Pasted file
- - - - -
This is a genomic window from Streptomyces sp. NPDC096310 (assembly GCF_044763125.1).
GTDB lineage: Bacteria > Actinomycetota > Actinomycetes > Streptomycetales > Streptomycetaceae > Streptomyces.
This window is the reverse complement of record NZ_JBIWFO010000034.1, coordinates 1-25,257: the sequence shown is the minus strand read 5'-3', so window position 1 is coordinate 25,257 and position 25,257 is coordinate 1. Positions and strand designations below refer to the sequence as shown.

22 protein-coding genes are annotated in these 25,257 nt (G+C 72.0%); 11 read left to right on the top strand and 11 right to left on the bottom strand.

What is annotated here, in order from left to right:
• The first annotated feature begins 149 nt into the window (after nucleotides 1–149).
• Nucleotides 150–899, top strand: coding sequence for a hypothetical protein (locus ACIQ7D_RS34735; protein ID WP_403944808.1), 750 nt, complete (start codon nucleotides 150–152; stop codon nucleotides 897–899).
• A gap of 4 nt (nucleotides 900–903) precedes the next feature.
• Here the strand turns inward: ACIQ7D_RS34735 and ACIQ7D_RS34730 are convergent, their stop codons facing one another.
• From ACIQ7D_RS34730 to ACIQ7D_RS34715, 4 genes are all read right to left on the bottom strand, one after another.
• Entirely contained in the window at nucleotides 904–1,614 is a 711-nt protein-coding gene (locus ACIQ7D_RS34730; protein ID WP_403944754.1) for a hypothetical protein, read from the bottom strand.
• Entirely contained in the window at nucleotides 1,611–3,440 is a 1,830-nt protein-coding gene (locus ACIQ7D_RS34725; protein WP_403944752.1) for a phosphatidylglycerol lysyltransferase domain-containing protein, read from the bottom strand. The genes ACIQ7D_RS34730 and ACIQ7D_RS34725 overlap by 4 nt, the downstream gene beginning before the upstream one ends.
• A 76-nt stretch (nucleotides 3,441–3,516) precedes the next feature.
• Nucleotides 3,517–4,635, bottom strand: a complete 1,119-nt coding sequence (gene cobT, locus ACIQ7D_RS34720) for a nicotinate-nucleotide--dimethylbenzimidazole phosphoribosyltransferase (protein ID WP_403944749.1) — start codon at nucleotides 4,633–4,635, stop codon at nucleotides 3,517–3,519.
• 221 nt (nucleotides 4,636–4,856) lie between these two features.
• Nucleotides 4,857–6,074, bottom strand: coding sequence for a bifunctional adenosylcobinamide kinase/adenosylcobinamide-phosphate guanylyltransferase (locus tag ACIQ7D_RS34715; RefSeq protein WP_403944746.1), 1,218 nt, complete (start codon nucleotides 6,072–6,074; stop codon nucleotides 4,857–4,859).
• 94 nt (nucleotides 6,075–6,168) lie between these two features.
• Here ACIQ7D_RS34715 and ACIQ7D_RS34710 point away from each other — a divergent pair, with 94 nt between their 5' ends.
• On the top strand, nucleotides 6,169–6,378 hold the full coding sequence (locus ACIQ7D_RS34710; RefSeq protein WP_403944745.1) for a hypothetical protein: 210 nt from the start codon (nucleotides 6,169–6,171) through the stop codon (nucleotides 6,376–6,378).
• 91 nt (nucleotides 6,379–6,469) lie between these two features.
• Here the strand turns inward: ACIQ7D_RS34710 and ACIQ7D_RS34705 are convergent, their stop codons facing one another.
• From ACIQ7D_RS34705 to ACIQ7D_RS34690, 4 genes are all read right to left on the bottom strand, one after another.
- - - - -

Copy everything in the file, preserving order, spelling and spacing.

This is a genomic window from Streptomyces sp. NPDC096310 (assembly GCF_044763125.1).
GTDB lineage: Bacteria > Actinomycetota > Actinomycetes > Streptomycetales > Streptomycetaceae > Streptomyces.
This window is the reverse complement of record NZ_JBIWFO010000034.1, coordinates 1-25,257: the sequence shown is the minus strand read 5'-3', so window position 1 is coordinate 25,257 and position 25,257 is coordinate 1. Positions and strand designations below refer to the sequence as shown.

22 protein-coding genes are annotated in these 25,257 nt (G+C 72.0%); 11 read left to right on the top strand and 11 right to left on the bottom strand.

What is annotated here, in order from left to right:
• The first annotated feature begins 149 nt into the window (after nucleotides 1–149).
• Nucleotides 150–899, top strand: coding sequence for a hypothetical protein (locus ACIQ7D_RS34735; protein ID WP_403944808.1), 750 nt, complete (start codon nucleotides 150–152; stop codon nucleotides 897–899).
• A gap of 4 nt (nucleotides 900–903) precedes the next feature.
• Here the strand turns inward: ACIQ7D_RS34735 and ACIQ7D_RS34730 are convergent, their stop codons facing one another.
• From ACIQ7D_RS34730 to ACIQ7D_RS34715, 4 genes are all read right to left on the bottom strand, one after another.
• Entirely contained in the window at nucleotides 904–1,614 is a 711-nt protein-coding gene (locus ACIQ7D_RS34730; protein ID WP_403944754.1) for a hypothetical protein, read from the bottom strand.
• Entirely contained in the window at nucleotides 1,611–3,440 is a 1,830-nt protein-coding gene (locus ACIQ7D_RS34725; protein WP_403944752.1) for a phosphatidylglycerol lysyltransferase domain-containing protein, read from the bottom strand. The genes ACIQ7D_RS34730 and ACIQ7D_RS34725 overlap by 4 nt, the downstream gene beginning before the upstream one ends.
• A 76-nt stretch (nucleotides 3,441–3,516) precedes the next feature.
• Nucleotides 3,517–4,635, bottom strand: a complete 1,119-nt coding sequence (gene cobT, locus ACIQ7D_RS34720) for a nicotinate-nucleotide--dimethylbenzimidazole phosphoribosyltransferase (protein ID WP_403944749.1) — start codon at nucleotides 4,633–4,635, stop codon at nucleotides 3,517–3,519.
• 221 nt (nucleotides 4,636–4,856) lie between these two features.
• Nucleotides 4,857–6,074, bottom strand: coding sequence for a bifunctional adenosylcobinamide kinase/adenosylcobinamide-phosphate guanylyltransferase (locus tag ACIQ7D_RS34715; RefSeq protein WP_403944746.1), 1,218 nt, complete (start codon nucleotides 6,072–6,074; stop codon nucleotides 4,857–4,859).
• 94 nt (nucleotides 6,075–6,168) lie between these two features.
• Here ACIQ7D_RS34715 and ACIQ7D_RS34710 point away from each other — a divergent pair, with 94 nt between their 5' ends.
• On the top strand, nucleotides 6,169–6,378 hold the full coding sequence (locus ACIQ7D_RS34710; RefSeq protein WP_403944745.1) for a hypothetical protein: 210 nt from the start codon (nucleotides 6,169–6,171) through the stop codon (nucleotides 6,376–6,378).
• 91 nt (nucleotides 6,379–6,469) lie between these two features.
• Here the strand turns inward: ACIQ7D_RS34710 and ACIQ7D_RS34705 are convergent, their stop codons facing one another.
• From ACIQ7D_RS34705 to ACIQ7D_RS34690, 4 genes are all read right to left on the bottom strand, one after another.